The best female snowboarders of all time | Dope Magazine

“Who run the world? GIRLS.” Yep, we totally think Beyoncé was talking about the snowboarding scene when writing those lyrics. After all, female snowboarders are taking the world by storm – and have been for a long time.

Call them role models, revolutionaries, or risk-takers. But one thing’s for sure – female snowboarders are SLAYING the scene and closing the gap in a traditionally male-dominated sport. So, what better way to celebrate these lady shredders and podium queens than by rounding up the best female snowboarders of all time? 

It hasn’t been an easy task. We’ve considered the number of medals, but also the advocates for women in the industry and those blazing their own trail in each discipline. So, let’s get started. Oh, and – spoiler alert – it’s not just these ladies’ positive vibes and killer moves that’ll spark that inspo. Their style will, too. So, why not bag one of our women's snowboard jackets and women's snowboard pants – and feel just as pro as these prodigies and pioneers?

Top female snowboarders of all time

Chloe Kim

  • Nationality: American
  • Discipline: Halfpipe/Superpipe
  • Claim to fame: The first rider to win three X Games gold medals before turning 16 

Okay, Chloe Kim nearly has a medal for every year she’s spent on this planet. This girl is on fire! She’s the first-ever athlete to win three X Games gold medals before turning 16 and the first-ever pro rider to win all four major snowboarding titles: X Games, World Championships, Youth Winter Olympics, and Olympics. Oh, and Kim bagged the gold in Halfpipe during her first time competing at an Olympic event (the 2018 PyeongChang Olympic Games), simultaneously becoming the youngest female to win Olympic gold at just 17 years old. Not bad for your first try at the Olympics, right?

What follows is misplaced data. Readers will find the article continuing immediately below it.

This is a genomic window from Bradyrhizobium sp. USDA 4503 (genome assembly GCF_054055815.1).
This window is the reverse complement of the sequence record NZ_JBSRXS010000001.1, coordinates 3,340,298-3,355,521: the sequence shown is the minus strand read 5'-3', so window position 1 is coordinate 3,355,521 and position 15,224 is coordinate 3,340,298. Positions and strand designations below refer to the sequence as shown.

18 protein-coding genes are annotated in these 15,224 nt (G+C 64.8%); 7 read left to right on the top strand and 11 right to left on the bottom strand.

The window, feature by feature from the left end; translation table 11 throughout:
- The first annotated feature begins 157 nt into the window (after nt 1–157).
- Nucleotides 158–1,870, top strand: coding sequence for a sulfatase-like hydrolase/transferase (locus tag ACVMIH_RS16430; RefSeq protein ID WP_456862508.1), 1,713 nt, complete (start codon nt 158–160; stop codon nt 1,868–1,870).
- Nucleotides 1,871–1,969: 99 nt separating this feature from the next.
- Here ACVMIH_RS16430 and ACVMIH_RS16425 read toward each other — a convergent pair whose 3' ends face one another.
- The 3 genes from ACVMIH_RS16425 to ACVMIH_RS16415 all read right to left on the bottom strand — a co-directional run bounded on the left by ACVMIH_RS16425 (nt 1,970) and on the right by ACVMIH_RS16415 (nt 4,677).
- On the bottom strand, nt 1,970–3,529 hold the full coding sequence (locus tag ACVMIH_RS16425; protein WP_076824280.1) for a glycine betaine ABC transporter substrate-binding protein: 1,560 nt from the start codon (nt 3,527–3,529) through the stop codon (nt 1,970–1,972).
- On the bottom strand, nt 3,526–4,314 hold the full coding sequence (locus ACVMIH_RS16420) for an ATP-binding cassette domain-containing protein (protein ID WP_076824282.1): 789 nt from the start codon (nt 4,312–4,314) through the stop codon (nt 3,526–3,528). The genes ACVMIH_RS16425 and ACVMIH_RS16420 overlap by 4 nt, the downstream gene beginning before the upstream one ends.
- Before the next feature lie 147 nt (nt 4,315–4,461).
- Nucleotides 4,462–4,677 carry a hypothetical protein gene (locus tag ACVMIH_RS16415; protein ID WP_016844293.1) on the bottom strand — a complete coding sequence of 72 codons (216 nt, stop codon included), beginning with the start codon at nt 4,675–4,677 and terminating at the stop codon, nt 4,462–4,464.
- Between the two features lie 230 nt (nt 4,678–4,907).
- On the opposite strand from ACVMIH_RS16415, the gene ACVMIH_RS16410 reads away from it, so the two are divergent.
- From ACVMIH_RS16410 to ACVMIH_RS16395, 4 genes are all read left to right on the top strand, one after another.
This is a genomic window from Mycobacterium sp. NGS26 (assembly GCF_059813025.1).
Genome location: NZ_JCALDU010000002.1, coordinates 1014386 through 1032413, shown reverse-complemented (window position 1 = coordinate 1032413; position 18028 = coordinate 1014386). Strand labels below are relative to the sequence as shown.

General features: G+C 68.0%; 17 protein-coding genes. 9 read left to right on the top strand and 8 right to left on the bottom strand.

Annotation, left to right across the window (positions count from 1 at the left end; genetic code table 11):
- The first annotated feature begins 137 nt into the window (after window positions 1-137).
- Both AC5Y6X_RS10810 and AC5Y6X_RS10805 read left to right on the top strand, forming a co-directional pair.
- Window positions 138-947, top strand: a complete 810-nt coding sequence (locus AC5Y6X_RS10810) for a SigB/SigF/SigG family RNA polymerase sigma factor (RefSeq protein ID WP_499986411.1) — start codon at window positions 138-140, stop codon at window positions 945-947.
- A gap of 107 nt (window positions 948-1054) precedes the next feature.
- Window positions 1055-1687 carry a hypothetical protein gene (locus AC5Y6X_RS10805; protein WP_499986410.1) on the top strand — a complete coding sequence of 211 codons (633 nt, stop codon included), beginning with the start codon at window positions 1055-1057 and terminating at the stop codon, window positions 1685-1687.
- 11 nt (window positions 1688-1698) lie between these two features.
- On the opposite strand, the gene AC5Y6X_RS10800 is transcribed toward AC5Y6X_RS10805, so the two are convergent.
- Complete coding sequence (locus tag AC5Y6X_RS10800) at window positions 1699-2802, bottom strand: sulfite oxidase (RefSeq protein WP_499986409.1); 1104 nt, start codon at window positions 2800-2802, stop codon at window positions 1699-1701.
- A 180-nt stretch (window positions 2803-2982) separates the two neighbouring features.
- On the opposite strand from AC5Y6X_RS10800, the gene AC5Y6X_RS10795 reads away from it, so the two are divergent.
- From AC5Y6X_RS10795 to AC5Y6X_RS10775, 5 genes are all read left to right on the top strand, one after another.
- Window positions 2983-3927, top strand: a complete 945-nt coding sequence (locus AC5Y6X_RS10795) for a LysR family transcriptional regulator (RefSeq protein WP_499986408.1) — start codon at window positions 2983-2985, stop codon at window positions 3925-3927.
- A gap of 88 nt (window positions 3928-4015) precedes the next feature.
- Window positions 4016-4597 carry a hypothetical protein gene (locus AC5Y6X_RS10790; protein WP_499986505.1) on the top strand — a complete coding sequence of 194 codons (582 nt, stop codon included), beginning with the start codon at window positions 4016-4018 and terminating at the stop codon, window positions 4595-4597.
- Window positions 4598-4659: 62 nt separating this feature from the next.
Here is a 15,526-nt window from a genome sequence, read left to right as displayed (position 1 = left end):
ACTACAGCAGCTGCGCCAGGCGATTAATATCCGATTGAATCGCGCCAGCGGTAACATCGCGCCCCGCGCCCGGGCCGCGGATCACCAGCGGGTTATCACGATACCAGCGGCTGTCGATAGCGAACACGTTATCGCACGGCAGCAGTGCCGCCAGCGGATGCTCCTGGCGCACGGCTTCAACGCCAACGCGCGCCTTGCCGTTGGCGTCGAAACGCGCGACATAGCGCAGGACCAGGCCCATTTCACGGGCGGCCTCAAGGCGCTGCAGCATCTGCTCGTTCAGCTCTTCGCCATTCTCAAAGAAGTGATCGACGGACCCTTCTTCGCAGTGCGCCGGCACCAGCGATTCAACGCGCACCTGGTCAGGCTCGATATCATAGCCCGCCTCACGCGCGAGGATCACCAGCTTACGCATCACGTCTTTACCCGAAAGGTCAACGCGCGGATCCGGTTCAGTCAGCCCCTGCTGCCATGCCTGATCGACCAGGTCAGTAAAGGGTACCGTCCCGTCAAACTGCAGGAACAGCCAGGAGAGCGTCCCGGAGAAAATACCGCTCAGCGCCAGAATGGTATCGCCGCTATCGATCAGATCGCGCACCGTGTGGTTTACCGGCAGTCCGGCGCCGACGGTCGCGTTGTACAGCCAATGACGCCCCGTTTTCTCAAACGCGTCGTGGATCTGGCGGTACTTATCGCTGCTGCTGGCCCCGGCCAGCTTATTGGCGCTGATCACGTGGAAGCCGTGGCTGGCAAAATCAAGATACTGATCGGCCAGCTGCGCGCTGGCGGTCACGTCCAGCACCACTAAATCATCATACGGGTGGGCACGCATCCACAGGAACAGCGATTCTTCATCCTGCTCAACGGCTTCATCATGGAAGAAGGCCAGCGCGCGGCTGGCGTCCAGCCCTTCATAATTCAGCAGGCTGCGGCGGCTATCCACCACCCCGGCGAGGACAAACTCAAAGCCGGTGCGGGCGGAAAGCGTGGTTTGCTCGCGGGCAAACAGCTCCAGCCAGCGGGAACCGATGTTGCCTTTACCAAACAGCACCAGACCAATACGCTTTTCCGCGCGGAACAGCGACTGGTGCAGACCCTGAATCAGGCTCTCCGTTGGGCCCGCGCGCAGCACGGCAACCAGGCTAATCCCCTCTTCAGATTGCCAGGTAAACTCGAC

Plus, Kim secured the gold with the same ground-breaking, historic run she pulled off in the 2016 US Grand Prix when she was just 15 – the first time a female snowboarder successfully performed the sequence in competition and scored a flawless 100. That’s the definition of being the best!

And, of course, she hasn’t stopped there. She’s since secured a gold medal at the 2022 Beijing Olympics, won three more Winter X Games gold medals and a Dew Tour title, studied at Princeton … and made it to the semi-finals of The Masked Singer. Is there anything this chica can’t do!? 

Anna Gasser

  • Nationality: Austrian
  • Discipline: Slopestyle and Big Air
  • Claim to fame: The first female to land a Cab Double Cork 900, a Cab Triple Underflip 1260, and a Cab Double Cork 1260.

Harnessing her gymnastics background, Anna Gasser vaulted onto the scene (sorry, not sorry), becoming the first female snowboarder in history to land a Cab Double Cork 900. A few years later, she made history again, being the first woman to land a Cab Triple Underflip 1260. 

Two history-making tricks. You’d think that’d satisfy any rider, right? Nope, not Gasser – she later landed a Cab Double Cork 1260 and became the first female to do that, too. Yep, you can always trust this woman to push riding to new heights (literally). 

But Gasser doesn’t just collect world-first trick titles. She’s also claimed copious gold medals, including one at the 2018 PyeongChang Olympics and the 2022 Beijing Olympics for her insane Big Air performance. Gasser’s also taken home four Winter X Games golds and claimed the Big Air World Championship title for 2017 and 2023. And she makes it all look effortless.  

It’s really cool to see how women’s snowboarding is progressing right now.

Jamie Anderson

  • Nationality: American
  • Discipline: Slopestyle
  • Claim to fame: The first female snowboarder in history to win two gold medals – and two medals (one gold, one silver) at the same Olympic Games. 

If you’re wondering who has the most Olympic medals, look to Jamie Anderson. Currently, she’s sitting on two golds and one silver – only pipped to the post by former pro rider and fellow American Shaun White, who has three golds. 

But Anderson hasn’t just won any gold medals – she claimed the first-ever Slopestyle gold medal at the discipline’s debut during the 2014 Sochi Winter Olympic Games. Plus, she defended that gold medal at the 2018 Winter Olympics in PyeongChang, becoming the first female snowboarder to win multiple golds. Boom!